- Currency leads world gains, rebounding from record low
- Oil rose as much as 7.8 percent before paring gains Thursday
Colombia’s peso is more correlated with oil than at any point in the last four months.
The peso’s 40-day correlation with crude surged to 0.72, the highest since September. The peso gained 2.2 percent to 3,281.78 on Thursday in Bogota, the biggest gain among 31 major currencies. It had reached a record low of 3,426.86 Tuesday. Oil rose as much as 7.8 percent.
Historical volatility in the oil price has risen to the highest level since 2009, while the peso’s dependence on oil increased as crude trades near a 12-year low.
“The relationship tends to get stronger when oil falls than when it recovers,” said Alejandro Cuadrado, head of Latin American currency at Banco Bilbao Vizcaya Argentaria SA in New York. “Typically, there’s a bit of a lag in the recovery.”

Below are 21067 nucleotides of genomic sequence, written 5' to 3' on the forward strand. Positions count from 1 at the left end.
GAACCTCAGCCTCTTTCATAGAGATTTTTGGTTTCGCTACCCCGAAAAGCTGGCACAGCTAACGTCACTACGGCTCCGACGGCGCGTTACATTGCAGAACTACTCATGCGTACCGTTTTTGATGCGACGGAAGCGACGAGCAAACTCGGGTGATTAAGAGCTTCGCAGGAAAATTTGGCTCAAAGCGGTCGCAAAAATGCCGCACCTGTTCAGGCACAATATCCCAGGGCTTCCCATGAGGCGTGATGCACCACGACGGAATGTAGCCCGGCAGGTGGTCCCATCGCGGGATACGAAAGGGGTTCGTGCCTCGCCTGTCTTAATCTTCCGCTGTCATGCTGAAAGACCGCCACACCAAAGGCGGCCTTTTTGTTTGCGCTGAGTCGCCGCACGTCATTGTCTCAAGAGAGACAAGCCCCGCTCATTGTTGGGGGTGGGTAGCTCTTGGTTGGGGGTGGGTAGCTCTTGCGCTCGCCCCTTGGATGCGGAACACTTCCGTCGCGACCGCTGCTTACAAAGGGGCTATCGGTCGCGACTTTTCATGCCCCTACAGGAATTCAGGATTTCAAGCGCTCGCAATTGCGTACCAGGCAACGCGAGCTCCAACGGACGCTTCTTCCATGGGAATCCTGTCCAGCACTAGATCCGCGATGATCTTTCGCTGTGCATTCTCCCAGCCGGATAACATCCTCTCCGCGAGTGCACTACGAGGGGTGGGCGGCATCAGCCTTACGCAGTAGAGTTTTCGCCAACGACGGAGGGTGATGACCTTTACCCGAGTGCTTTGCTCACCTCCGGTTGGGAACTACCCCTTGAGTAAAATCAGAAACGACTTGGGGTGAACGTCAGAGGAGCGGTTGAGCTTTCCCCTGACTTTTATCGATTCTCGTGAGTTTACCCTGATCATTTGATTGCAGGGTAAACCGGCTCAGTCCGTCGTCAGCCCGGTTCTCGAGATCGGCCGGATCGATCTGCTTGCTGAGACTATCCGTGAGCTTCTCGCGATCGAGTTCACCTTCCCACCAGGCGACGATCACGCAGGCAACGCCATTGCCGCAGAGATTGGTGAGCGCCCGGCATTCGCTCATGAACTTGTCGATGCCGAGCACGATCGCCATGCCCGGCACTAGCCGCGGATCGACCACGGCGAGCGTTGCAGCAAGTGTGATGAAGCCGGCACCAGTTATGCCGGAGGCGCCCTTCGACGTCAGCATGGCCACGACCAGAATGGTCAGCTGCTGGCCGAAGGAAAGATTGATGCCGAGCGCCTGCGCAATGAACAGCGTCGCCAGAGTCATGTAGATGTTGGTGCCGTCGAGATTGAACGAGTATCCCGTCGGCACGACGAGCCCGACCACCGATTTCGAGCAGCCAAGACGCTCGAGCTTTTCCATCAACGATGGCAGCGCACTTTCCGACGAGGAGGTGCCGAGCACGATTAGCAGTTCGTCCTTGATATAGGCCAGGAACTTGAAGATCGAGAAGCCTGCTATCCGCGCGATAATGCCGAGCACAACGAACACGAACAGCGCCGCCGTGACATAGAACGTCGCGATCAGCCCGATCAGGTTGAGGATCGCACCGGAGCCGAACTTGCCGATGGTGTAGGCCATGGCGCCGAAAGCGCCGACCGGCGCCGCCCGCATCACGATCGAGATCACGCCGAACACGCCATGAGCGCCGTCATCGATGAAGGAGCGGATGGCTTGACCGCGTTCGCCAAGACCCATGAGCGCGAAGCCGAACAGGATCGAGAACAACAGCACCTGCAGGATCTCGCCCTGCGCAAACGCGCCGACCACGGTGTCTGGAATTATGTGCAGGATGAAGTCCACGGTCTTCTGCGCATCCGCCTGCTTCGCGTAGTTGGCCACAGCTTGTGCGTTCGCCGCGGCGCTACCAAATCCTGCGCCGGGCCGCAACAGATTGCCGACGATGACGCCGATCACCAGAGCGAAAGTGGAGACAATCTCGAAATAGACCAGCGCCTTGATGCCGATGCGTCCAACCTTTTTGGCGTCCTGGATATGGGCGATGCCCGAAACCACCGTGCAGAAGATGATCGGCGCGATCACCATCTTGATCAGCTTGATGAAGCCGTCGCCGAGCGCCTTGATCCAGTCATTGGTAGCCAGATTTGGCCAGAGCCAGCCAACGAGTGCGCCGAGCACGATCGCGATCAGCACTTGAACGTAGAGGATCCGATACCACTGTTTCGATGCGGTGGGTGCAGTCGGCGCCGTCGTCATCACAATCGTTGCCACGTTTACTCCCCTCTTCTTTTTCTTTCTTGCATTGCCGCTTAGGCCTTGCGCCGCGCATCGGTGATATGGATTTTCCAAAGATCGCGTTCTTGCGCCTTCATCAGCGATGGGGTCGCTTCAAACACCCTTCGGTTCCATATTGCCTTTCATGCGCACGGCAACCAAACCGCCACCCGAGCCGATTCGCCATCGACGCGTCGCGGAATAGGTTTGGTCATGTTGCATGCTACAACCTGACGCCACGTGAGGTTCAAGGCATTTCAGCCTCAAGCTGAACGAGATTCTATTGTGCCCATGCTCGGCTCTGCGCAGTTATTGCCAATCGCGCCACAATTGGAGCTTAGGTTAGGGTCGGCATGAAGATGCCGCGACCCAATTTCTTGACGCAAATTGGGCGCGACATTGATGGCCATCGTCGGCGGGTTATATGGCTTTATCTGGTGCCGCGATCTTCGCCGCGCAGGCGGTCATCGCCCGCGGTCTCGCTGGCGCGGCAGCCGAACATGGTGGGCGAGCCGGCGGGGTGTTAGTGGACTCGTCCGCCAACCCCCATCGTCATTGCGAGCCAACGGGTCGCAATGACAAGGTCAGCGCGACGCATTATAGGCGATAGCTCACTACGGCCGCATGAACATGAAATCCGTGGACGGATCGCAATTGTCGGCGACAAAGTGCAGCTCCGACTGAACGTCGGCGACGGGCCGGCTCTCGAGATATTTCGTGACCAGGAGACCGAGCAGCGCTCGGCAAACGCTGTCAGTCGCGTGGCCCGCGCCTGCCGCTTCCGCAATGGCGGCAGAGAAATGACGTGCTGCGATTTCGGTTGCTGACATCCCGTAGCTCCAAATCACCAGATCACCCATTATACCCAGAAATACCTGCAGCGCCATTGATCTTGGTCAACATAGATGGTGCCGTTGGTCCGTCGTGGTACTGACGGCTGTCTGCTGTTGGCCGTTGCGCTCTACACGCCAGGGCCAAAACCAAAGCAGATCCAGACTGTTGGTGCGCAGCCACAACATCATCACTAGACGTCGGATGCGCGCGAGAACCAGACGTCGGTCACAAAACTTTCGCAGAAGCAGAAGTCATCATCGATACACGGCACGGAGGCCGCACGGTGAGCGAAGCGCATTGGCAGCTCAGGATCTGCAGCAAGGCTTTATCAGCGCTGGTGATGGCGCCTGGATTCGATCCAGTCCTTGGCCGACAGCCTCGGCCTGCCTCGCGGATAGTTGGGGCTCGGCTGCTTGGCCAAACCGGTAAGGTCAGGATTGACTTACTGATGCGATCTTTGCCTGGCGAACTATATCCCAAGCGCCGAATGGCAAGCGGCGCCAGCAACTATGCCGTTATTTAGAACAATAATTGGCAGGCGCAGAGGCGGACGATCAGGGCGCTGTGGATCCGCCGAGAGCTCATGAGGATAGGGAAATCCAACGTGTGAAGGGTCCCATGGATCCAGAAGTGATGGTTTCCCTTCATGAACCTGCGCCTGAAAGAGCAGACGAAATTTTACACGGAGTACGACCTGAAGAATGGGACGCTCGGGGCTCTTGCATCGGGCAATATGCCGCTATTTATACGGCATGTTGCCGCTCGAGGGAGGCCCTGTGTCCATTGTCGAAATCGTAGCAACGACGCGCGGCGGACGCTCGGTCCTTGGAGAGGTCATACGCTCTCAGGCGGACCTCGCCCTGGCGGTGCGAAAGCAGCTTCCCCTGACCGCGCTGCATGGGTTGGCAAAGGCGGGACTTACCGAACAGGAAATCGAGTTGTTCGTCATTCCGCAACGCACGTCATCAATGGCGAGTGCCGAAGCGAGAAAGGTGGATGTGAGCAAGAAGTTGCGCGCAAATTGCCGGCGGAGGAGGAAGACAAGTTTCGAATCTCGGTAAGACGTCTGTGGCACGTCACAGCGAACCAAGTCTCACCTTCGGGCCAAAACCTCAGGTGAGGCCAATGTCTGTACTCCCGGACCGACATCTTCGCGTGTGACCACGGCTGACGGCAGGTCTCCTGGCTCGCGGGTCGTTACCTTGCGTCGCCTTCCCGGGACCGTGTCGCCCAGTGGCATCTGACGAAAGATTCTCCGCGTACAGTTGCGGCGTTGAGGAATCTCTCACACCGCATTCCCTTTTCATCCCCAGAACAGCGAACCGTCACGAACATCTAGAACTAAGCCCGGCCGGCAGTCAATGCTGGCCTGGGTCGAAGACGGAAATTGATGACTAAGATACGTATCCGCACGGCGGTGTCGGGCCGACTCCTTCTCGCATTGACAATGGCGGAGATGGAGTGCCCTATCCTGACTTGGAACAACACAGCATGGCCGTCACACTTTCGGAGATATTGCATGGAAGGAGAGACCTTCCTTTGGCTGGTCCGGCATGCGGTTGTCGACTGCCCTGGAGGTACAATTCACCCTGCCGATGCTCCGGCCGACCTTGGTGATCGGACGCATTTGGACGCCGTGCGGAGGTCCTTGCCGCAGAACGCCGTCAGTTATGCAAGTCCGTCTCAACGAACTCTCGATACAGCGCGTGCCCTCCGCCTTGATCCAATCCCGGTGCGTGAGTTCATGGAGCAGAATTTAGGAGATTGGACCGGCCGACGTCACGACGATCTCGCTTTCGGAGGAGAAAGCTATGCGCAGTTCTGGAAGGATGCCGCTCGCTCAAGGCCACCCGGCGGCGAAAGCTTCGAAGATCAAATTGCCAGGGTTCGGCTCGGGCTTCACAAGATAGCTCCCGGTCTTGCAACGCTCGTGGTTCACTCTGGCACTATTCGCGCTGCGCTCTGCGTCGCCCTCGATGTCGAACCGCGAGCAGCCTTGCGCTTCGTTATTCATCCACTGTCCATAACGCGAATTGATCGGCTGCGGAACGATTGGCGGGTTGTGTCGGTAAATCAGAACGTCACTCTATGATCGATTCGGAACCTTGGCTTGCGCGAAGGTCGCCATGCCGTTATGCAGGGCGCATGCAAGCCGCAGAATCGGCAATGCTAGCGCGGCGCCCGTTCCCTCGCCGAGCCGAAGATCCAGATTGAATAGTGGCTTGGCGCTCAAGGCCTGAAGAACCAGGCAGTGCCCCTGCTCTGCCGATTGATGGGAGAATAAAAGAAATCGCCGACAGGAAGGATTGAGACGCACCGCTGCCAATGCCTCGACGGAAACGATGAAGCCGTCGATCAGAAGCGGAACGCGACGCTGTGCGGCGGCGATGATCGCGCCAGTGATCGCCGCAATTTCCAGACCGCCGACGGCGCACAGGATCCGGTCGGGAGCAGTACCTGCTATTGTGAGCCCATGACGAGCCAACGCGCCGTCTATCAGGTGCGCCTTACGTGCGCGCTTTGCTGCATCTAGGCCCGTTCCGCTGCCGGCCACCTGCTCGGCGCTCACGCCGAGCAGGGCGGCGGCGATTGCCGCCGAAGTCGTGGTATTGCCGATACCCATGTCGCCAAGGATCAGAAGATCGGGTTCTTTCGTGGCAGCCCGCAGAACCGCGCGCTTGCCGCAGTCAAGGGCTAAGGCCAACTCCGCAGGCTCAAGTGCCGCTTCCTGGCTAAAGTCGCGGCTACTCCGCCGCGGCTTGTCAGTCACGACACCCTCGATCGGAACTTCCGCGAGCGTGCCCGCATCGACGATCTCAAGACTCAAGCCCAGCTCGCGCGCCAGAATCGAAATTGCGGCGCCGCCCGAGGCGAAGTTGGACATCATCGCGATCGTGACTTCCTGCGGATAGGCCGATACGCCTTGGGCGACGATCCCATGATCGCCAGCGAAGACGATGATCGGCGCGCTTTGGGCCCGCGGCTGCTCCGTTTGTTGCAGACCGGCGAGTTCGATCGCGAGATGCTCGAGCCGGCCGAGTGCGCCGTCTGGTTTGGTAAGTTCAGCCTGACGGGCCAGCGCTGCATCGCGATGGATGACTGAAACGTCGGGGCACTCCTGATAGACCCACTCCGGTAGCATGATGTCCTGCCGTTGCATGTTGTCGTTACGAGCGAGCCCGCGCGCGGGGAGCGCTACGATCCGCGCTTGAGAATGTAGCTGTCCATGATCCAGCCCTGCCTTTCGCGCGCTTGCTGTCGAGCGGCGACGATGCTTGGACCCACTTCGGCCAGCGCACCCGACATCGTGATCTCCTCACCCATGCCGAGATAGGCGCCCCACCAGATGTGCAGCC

Finance Minister Mauricio Cardenas said Tuesday that the Treasury has been selling dollars since December, and the “new normal” will be to continue doing so, which would also lend support to the currency. The government’s dollar sales may deaden the correlation of the currency with crude.
Colombia’s peso was more closely tied to swings in oil prices over the past week than traditional so-called petro currencies such as Russia’s ruble, according to data compiled by Bloomberg.
The peso has lost more than 40 percent in the past 18 months, making it the third-worst performing emerging-market currency, on concern that the current-account deficit was set to balloon given that oil is Colombia’s biggest export.
“This is an economy that has come a long way, but there are still medium-term concerns on the external side with the current-account deficit,” Cuadrado said.
Bank of America Corp. recommended selling the Colombian peso against the Chilean peso on the expectation of a “sharp deceleration” in the Colombian economy. Falling oil prices boost terms of trade in Chile, which imports almost all the oil and gas it consumes.